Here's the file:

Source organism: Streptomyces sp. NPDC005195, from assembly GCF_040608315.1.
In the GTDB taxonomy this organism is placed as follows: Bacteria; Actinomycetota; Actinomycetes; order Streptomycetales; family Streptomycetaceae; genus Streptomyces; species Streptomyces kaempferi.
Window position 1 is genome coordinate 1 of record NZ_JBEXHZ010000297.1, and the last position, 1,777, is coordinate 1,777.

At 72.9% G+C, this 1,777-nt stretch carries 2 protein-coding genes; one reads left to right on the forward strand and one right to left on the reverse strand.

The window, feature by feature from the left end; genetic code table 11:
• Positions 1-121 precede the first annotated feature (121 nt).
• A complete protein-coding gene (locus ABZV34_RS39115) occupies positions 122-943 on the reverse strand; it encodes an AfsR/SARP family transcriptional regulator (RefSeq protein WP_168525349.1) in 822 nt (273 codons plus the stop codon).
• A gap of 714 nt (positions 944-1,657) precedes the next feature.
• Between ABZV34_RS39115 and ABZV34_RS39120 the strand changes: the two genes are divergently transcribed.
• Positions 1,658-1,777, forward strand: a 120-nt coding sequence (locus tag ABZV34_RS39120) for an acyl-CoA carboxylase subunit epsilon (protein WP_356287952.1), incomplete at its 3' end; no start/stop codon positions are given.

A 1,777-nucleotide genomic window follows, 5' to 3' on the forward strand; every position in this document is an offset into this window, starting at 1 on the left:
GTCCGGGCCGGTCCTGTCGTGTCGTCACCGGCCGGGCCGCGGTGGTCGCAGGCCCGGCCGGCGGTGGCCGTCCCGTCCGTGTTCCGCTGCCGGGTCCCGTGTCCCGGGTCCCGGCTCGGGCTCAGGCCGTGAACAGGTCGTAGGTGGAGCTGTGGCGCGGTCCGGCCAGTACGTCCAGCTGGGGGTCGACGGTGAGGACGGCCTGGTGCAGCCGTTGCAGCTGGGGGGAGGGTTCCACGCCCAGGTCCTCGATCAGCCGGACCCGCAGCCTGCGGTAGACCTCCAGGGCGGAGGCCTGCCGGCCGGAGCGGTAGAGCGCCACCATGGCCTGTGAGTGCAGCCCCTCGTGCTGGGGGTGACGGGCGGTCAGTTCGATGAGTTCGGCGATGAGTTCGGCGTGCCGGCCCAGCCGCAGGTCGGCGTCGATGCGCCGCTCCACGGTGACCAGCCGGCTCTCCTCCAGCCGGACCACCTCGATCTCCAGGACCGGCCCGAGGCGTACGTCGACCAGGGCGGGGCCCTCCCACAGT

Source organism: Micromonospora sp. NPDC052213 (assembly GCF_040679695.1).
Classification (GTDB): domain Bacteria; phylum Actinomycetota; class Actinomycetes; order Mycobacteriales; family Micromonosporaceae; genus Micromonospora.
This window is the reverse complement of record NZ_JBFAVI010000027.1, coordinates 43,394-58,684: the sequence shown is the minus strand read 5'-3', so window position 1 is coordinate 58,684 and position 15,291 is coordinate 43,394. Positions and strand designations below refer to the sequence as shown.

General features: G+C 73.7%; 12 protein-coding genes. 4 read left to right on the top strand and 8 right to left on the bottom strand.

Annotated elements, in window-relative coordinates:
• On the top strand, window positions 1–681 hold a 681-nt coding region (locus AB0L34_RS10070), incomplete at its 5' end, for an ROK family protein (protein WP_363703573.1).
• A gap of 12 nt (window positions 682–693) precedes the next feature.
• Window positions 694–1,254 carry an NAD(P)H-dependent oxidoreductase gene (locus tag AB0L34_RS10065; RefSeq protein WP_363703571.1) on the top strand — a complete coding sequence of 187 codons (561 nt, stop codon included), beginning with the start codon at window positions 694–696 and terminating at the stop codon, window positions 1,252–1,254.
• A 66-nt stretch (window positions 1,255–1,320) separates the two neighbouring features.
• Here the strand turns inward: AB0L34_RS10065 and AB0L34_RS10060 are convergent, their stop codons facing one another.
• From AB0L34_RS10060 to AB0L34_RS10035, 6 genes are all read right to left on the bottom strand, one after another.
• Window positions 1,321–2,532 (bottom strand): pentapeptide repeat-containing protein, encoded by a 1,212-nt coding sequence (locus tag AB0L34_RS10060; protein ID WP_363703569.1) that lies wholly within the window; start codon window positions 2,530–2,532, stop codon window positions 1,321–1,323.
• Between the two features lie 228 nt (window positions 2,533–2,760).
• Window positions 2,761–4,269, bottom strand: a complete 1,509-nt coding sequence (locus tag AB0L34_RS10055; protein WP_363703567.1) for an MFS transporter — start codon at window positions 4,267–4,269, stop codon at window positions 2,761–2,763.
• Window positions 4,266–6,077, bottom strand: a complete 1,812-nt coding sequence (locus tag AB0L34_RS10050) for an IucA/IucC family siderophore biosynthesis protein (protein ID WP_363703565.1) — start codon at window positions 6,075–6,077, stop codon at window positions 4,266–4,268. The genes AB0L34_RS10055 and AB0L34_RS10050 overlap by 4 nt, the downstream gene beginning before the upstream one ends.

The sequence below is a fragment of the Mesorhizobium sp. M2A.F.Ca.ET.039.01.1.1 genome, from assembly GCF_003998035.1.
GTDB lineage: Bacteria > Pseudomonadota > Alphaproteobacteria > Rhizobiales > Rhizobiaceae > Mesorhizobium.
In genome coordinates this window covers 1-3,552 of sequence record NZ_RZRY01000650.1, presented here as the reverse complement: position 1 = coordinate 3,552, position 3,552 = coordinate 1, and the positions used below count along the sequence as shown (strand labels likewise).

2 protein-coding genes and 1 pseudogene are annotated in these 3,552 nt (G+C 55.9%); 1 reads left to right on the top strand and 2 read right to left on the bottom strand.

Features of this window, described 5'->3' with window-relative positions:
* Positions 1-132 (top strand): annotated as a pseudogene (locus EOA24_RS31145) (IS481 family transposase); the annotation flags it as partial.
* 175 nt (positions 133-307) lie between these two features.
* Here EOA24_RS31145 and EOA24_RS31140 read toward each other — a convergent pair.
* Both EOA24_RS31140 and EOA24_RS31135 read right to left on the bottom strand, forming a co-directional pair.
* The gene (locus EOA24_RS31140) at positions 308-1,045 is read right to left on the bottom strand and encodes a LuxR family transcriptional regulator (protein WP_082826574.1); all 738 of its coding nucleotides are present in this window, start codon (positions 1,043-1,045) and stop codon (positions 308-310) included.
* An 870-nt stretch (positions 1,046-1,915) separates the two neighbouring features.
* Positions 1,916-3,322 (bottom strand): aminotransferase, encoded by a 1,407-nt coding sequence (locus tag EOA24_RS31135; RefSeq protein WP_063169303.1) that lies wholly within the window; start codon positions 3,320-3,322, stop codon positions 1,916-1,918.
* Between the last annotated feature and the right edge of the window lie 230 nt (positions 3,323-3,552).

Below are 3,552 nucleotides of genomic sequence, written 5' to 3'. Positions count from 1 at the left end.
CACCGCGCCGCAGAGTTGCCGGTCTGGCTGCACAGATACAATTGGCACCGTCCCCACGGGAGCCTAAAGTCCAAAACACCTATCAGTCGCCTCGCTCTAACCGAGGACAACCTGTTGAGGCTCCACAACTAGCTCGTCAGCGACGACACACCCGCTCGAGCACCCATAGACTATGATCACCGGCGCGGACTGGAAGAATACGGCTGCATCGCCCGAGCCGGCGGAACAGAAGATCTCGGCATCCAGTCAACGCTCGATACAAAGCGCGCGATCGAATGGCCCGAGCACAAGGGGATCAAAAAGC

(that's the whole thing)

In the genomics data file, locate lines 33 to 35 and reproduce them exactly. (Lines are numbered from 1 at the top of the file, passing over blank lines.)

* Positions 1-132 (top strand): annotated as a pseudogene (locus EOA24_RS31145) (IS481 family transposase); the annotation flags it as partial.
* 175 nt (positions 133-307) lie between these two features.
* Here EOA24_RS31145 and EOA24_RS31140 read toward each other — a convergent pair.